1. Shift from focusing on the circumstances around the problem to focusing on possibility. Appreciative Inquiry is a facilitation approach that relies exclusively on this shift.
Impact: Enhances attitudes, energy, openness and creativity
2. Shift the surroundings or environment. This could involve convening outside; convening in a different building; adding creative artifacts to the environment; or asking participants to engage in a creative mode involving drawing, painting, movement, or music.
Impact: Changes perspective to create new possibilities
3. Shift the reference frame. This involves purposely redefining well established causal relationships or problem definitions.For example, Peter Block using an intervention he calls “Inverting cause.” One application would be to invert the popular idea that the quality of our society depends on its leaders and decide instead that: The citizen creates its leaders. As Block asserts, “Our thinking doesn’t change the world, but creates a condition where a shift in the world becomes possible.”
Impact: Changes the apparent cause to empower the apparently subservient.
The chicken is the egg’s way of reproducing itself.
— Peter Koestenbaum —
He goes on to illustrate the possible implications of such an inversion:
Reduce our disappointment in leaders.
- Media would change its opinion about leader stories.
- Citizen efforts to improve the community would become real news.
- Cost of elections would decrease as question of whom to elect would become less critical.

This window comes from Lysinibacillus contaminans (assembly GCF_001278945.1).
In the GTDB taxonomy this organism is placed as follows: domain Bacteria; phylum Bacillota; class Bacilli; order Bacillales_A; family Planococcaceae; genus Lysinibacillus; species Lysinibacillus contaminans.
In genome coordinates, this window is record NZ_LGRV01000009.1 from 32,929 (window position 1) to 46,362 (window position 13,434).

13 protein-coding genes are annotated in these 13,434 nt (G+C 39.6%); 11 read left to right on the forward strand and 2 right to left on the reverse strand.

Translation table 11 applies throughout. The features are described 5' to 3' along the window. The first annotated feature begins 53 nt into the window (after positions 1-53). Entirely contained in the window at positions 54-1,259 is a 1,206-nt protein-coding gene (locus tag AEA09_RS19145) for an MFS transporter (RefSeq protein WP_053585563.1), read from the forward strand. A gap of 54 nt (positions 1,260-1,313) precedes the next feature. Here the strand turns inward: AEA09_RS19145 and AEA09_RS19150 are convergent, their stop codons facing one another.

- Our leaders would become conveners or facilitators for citizen collaboration instead of role models and containers for our projections.
Block offers some other examples of inversions that we might explore:
- The student creates the teacher and the learning.
- A room and a building is created by the way they are occupied.
- The listening creates the speaker.
- The audience creates the performance.
- The subordinate creates the boss.
4. Recast the problem as a solution. Here we are in effect changing the meaning of a problem. In other words, what we call problems are in some ways solutions for something unnoticed. Consider the “problem” of illegal aliens. If this problem was “solved,” the price of a huge number of our goods and services would explode. Not many people really want that, so at least in some ways, this problem is a solution those who define the problem may not want to see.
Impact: Shifting the meaning of a problem can transform situations by revealing their payoff or root cause.
5. Shift definition of roles and relationship. Consider how you might respond to a co-worker’s action as a co-worker, as a friend, as a coach, as a mentor.
Impact: Changing your role definition offers a broader range of perspectives and responses.
6. Shift view of yourself in the environment. Facilitate a revision of how individuals see themselves in a given context. For example:
- Are you a inhabitant of Madison or a member of a community?
- Are you a lone ranger or an integral part of a high functioning team?
- Are you trying to get it right or are you engaged in creative play?
Impact: Shifting your filters shifts your experience.
How might you facilitate a shift in context in your groups or in your own life this week? We’d love to hear what you come up with. Please tell us what this article inspires in you in the comments section below.